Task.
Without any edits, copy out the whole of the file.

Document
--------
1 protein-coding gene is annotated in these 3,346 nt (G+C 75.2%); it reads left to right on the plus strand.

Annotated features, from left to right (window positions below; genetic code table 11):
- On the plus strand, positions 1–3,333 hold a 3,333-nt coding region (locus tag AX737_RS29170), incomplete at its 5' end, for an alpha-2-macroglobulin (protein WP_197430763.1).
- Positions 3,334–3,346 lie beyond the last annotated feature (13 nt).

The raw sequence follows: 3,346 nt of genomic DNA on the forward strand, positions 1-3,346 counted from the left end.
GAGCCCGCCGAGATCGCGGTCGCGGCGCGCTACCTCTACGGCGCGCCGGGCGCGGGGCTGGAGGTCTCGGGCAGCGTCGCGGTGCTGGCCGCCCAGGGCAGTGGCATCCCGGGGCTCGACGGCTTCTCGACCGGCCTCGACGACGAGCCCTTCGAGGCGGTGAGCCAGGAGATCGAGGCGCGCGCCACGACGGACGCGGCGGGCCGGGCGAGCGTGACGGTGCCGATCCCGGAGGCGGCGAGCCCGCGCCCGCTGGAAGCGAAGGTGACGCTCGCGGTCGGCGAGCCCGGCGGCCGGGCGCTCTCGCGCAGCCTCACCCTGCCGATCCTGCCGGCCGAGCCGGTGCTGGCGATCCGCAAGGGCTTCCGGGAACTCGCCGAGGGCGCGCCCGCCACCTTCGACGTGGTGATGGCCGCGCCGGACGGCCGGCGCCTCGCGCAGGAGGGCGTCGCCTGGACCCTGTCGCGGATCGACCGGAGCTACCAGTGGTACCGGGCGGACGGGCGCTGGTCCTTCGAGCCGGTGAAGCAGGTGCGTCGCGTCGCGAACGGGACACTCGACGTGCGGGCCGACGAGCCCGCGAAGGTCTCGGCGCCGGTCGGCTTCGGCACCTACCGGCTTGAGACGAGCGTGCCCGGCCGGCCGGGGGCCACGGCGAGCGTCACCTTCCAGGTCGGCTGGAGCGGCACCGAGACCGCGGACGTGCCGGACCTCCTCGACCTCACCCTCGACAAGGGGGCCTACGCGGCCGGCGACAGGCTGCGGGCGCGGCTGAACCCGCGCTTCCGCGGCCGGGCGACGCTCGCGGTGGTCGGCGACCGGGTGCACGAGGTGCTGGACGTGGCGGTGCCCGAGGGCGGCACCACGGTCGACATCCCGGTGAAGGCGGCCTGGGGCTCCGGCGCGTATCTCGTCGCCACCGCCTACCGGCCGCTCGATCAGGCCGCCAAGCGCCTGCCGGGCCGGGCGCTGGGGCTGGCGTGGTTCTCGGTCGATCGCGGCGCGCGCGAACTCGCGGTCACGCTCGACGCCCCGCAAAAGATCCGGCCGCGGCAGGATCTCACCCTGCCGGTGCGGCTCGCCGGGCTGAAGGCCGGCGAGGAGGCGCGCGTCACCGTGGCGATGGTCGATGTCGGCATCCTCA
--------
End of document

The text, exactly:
1 protein-coding gene is annotated in these 3,346 nt (G+C 75.2%); it reads left to right on the plus strand.

Annotated features, from left to right (window positions below; genetic code table 11):
- On the plus strand, positions 1–3,333 hold a 3,333-nt coding region (locus tag AX737_RS29170), incomplete at its 5' end, for an alpha-2-macroglobulin (protein WP_197430763.1).
- Positions 3,334–3,346 lie beyond the last annotated feature (13 nt).

The raw sequence follows: 3,346 nt of genomic DNA on the forward strand, positions 1-3,346 counted from the left end.
GAGCCCGCCGAGATCGCGGTCGCGGCGCGCTACCTCTACGGCGCGCCGGGCGCGGGGCTGGAGGTCTCGGGCAGCGTCGCGGTGCTGGCCGCCCAGGGCAGTGGCATCCCGGGGCTCGACGGCTTCTCGACCGGCCTCGACGACGAGCCCTTCGAGGCGGTGAGCCAGGAGATCGAGGCGCGCGCCACGACGGACGCGGCGGGCCGGGCGAGCGTGACGGTGCCGATCCCGGAGGCGGCGAGCCCGCGCCCGCTGGAAGCGAAGGTGACGCTCGCGGTCGGCGAGCCCGGCGGCCGGGCGCTCTCGCGCAGCCTCACCCTGCCGATCCTGCCGGCCGAGCCGGTGCTGGCGATCCGCAAGGGCTTCCGGGAACTCGCCGAGGGCGCGCCCGCCACCTTCGACGTGGTGATGGCCGCGCCGGACGGCCGGCGCCTCGCGCAGGAGGGCGTCGCCTGGACCCTGTCGCGGATCGACCGGAGCTACCAGTGGTACCGGGCGGACGGGCGCTGGTCCTTCGAGCCGGTGAAGCAGGTGCGTCGCGTCGCGAACGGGACACTCGACGTGCGGGCCGACGAGCCCGCGAAGGTCTCGGCGCCGGTCGGCTTCGGCACCTACCGGCTTGAGACGAGCGTGCCCGGCCGGCCGGGGGCCACGGCGAGCGTCACCTTCCAGGTCGGCTGGAGCGGCACCGAGACCGCGGACGTGCCGGACCTCCTCGACCTCACCCTCGACAAGGGGGCCTACGCGGCCGGCGACAGGCTGCGGGCGCGGCTGAACCCGCGCTTCCGCGGCCGGGCGACGCTCGCGGTGGTCGGCGACCGGGTGCACGAGGTGCTGGACGTGGCGGTGCCCGAGGGCGGCACCACGGTCGACATCCCGGTGAAGGCGGCCTGGGGCTCCGGCGCGTATCTCGTCGCCACCGCCTACCGGCCGCTCGATCAGGCCGCCAAGCGCCTGCCGGGCCGGGCGCTGGGGCTGGCGTGGTTCTCGGTCGATCGCGGCGCGCGCGAACTCGCGGTCACGCTCGACGCCCCGCAAAAGATCCGGCCGCGGCAGGATCTCACCCTGCCGGTGCGGCTCGCCGGGCTGAAGGCCGGCGAGGAGGCGCGCGTCACCGTGGCGATGGTCGATGTCGGCATCCTCA